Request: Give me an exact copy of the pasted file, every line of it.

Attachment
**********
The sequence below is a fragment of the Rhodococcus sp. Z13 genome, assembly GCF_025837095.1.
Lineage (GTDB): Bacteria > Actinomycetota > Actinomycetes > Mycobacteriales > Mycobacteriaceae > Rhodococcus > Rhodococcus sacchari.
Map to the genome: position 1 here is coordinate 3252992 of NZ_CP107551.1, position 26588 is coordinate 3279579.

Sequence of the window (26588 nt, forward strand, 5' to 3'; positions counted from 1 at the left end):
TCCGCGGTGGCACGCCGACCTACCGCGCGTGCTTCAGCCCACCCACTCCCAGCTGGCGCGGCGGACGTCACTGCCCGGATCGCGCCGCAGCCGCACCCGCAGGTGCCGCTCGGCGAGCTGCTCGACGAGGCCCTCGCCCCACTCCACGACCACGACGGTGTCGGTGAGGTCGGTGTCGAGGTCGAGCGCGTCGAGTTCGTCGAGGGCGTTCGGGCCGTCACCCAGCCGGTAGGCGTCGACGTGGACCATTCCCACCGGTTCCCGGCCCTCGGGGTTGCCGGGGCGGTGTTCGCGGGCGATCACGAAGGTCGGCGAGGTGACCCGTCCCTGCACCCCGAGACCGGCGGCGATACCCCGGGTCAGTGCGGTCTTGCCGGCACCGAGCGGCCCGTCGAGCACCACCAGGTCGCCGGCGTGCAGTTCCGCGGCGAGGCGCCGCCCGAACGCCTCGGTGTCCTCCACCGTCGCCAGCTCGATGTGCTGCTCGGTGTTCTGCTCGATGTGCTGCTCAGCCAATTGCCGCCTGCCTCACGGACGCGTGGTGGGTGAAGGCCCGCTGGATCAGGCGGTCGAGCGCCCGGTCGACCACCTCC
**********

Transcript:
The sequence below is a fragment of the Rhodococcus sp. Z13 genome, assembly GCF_025837095.1.
Lineage (GTDB): Bacteria > Actinomycetota > Actinomycetes > Mycobacteriales > Mycobacteriaceae > Rhodococcus > Rhodococcus sacchari.
Map to the genome: position 1 here is coordinate 3252992 of NZ_CP107551.1, position 26588 is coordinate 3279579.

Sequence of the window (26588 nt, forward strand, 5' to 3'; positions counted from 1 at the left end):
TCCGCGGTGGCACGCCGACCTACCGCGCGTGCTTCAGCCCACCCACTCCCAGCTGGCGCGGCGGACGTCACTGCCCGGATCGCGCCGCAGCCGCACCCGCAGGTGCCGCTCGGCGAGCTGCTCGACGAGGCCCTCGCCCCACTCCACGACCACGACGGTGTCGGTGAGGTCGGTGTCGAGGTCGAGCGCGTCGAGTTCGTCGAGGGCGTTCGGGCCGTCACCCAGCCGGTAGGCGTCGACGTGGACCATTCCCACCGGTTCCCGGCCCTCGGGGTTGCCGGGGCGGTGTTCGCGGGCGATCACGAAGGTCGGCGAGGTGACCCGTCCCTGCACCCCGAGACCGGCGGCGATACCCCGGGTCAGTGCGGTCTTGCCGGCACCGAGCGGCCCGTCGAGCACCACCAGGTCGCCGGCGTGCAGTTCCGCGGCGAGGCGCCGCCCGAACGCCTCGGTGTCCTCCACCGTCGCCAGCTCGATGTGCTGCTCGGTGTTCTGCTCGATGTGCTGCTCAGCCAATTGCCGCCTGCCTCACGGACGCGTGGTGGGTGAAGGCCCGCTGGATCAGGCGGTCGAGCGCCCGGTCGACCACCTCC